Harold William Roberts, son of John and Elfreda Roberts, was born 14 October 1895 in San Francisco, California. He was a small man, slight in stature, but was a very energetic person filled with zest for living and an active imagination. While still a boy, his family lived through the great earthquake of 1906 and his mother died two years later.
After graduation from the Wilmerding School in San Francisco, he took a short trip through Mexico. He then enrolled at the University of California at Berkeley. On 14 October 1916, while attending the university, the war started in Europe. Roberts anxious to do his part enlisted in the Army at Fort McDowell located on Angel Island in San Francisco Bay. After basic training at Fort McDowell on Angel Island, he was assigned to the Cavalry and sent to the Philippines.
Returning, his next assignment was Camp Fremont, near Palo Alto, California, a few miles south of San Francisco.
Wanting to see action, Roberts requested transfer to the Tank Corps and was accepted. He was sent to France and assigned to Company A, 344th Light Tank Battalion. Initially, the 344th was assigned to the 1st Division of the 304th Tank Brigade, commanded by Lieutenant-Colonel George S. Patton, Jr.
Forty-five of the 2-man tanks were assigned to the battalion only two weeks before their initial action. The tanks were the French Renault FT-17, weighing slightly over 7 tons and with a top speed of 7 miles an hour. Armament consisted of either a 37mm cannon or a .30 calibre machine gun.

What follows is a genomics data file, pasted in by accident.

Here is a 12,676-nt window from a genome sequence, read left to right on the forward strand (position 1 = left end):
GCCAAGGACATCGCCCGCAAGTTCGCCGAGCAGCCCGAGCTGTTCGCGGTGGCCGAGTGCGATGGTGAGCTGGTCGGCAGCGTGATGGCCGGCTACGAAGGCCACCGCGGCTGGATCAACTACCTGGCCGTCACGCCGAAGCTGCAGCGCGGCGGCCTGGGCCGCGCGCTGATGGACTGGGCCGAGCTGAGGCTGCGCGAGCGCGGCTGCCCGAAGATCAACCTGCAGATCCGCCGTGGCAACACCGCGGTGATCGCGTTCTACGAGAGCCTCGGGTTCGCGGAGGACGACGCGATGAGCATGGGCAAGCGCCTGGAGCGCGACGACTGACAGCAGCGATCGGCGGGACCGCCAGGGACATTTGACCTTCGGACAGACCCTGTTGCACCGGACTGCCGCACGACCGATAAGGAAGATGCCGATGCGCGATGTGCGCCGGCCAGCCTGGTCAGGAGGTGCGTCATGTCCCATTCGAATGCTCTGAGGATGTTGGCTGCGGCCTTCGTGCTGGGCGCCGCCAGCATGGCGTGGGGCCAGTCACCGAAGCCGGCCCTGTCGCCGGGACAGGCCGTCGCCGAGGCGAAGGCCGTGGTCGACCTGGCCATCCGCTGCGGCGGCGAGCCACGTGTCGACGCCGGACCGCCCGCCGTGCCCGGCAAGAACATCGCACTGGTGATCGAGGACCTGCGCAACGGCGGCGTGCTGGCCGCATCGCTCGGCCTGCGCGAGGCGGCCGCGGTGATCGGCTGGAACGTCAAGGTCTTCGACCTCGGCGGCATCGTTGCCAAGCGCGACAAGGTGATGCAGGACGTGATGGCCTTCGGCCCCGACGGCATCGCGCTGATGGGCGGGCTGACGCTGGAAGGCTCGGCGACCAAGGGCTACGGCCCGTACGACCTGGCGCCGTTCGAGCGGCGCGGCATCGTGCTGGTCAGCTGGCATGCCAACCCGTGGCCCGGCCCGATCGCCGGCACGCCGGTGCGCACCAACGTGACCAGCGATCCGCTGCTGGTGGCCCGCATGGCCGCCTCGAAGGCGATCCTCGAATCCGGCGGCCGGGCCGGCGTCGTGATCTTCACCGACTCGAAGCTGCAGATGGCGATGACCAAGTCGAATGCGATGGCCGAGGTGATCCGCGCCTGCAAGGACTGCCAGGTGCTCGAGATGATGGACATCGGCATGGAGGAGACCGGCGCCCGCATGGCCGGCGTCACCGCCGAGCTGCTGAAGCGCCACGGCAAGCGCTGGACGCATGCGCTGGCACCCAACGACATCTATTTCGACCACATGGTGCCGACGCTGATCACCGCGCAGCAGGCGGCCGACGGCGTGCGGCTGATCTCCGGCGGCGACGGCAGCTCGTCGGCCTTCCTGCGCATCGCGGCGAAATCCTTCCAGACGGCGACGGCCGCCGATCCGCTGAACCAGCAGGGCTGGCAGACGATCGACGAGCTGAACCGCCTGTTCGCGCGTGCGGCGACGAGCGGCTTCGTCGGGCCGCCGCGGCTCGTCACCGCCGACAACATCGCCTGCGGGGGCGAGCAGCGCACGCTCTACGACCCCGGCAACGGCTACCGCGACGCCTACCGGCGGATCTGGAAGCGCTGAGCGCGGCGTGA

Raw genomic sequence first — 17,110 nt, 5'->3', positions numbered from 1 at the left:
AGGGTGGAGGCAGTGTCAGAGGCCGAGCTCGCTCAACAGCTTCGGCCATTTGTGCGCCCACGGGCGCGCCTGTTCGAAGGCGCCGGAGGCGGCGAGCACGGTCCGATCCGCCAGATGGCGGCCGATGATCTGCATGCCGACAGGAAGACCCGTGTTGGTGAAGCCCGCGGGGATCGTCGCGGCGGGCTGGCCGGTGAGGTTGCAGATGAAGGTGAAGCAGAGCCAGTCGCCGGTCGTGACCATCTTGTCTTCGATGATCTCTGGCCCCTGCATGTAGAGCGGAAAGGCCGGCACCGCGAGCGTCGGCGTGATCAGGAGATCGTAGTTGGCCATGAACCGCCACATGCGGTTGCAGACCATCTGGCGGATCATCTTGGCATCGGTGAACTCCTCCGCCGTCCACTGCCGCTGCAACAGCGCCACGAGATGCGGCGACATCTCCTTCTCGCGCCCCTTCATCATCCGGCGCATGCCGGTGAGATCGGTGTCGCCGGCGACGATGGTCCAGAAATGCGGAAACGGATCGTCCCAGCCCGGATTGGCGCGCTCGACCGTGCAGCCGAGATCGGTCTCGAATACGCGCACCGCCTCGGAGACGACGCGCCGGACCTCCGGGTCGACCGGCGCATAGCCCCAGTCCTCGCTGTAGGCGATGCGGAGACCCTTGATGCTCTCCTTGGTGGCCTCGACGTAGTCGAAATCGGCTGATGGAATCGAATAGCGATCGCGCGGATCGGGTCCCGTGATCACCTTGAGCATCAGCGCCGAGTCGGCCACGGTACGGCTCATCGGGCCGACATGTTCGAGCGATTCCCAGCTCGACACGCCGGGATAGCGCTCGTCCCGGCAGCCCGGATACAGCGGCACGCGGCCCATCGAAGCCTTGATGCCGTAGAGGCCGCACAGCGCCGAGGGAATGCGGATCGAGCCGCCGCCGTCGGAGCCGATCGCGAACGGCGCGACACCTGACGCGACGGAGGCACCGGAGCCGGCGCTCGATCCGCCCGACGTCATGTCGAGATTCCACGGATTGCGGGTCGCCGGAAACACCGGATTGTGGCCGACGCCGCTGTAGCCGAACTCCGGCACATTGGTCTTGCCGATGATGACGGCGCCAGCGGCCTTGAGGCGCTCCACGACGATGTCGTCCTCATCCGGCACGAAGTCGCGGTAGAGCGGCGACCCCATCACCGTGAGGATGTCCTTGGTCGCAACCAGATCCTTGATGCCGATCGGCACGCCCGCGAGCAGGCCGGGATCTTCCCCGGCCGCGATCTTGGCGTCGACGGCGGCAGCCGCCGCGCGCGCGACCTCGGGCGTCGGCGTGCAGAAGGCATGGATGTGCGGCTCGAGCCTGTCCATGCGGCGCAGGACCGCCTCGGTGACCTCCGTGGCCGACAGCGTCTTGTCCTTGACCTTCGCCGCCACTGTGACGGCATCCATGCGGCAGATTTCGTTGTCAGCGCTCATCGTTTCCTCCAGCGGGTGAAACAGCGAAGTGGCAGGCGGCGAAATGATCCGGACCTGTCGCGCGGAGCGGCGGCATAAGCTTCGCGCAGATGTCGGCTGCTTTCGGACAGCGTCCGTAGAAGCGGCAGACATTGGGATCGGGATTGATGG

Roberts was well liked by his comrades, and developed well as a tank driver.
In an interview with Sergeant Virgil Morgan, the gunner whose life Roberts later saved at the expense of his own, Sergeant Morgan said, “Bob, as we called him, came to our company last summer and almost at once he was liked by everybody. By his good work he soon was promoted to Corporal. There never proved to be a better soldier.”
On 4 October 1918, shortly after his promotion, his company was engaged in a fierce battle in the Montrebeau Woods, which was part of the famous Saint Mihel and Meuse-Argonne Offensives. His company was advancing under heavy enemy artillery fire. Advancing about a mile, Sergeant Morgan and Corporal Roberts saw a disabled tank with a soldier crouched by it. As Roberts stopped his tank, the soldier crawled toward them, open the door and asked for help. They said they could not help at the moment but would return after the battle and render aid and drove off into the heart of the German artillery barrage.
Ahead lay a large mass of bushes that they thought was a machine gun nest and drove the tank into it. In an instant, they found themselves overturned. Recovering from the shock they learned the tank had fallen into a tank trap with approximately 10 feet of water in it. The tank had only one doorway and with the water rushing in Roberts said to Morgan, "Well, only one of us can get out, and out you go," and with this he pushed Sergeant Morgan from the tank. Morgan tried to assist Roberts, but with the heavy gunfire around the area, was unable to do so. After the machine gunfire ceased, Sergeant Morgan returned but found Roberts dead.
For his actions on 4 October 1918 Corporal Harold W Roberts was awarded the Medal of Honor, his citation reads:1
"Cpl. Roberts, a tank driver, was moving his tank into a clump of bushes to afford protection to another tank which had become disabled. The tank slid into a shell hole, 10 feet deep, filled with water, and was immediately submerged. Knowing that only 1 of the 2 men in the tank could escape, Cpl. Roberts said to the gunner, "Well, only one of us can get out, and out you go," whereupon he pushed his companion through the back door of the tank and was himself drowned. "
Corporal Harold W Roberts is buried in the Meuse-Argonne American Cemetery and Memorial, Plot B, Row 45, Grave 36.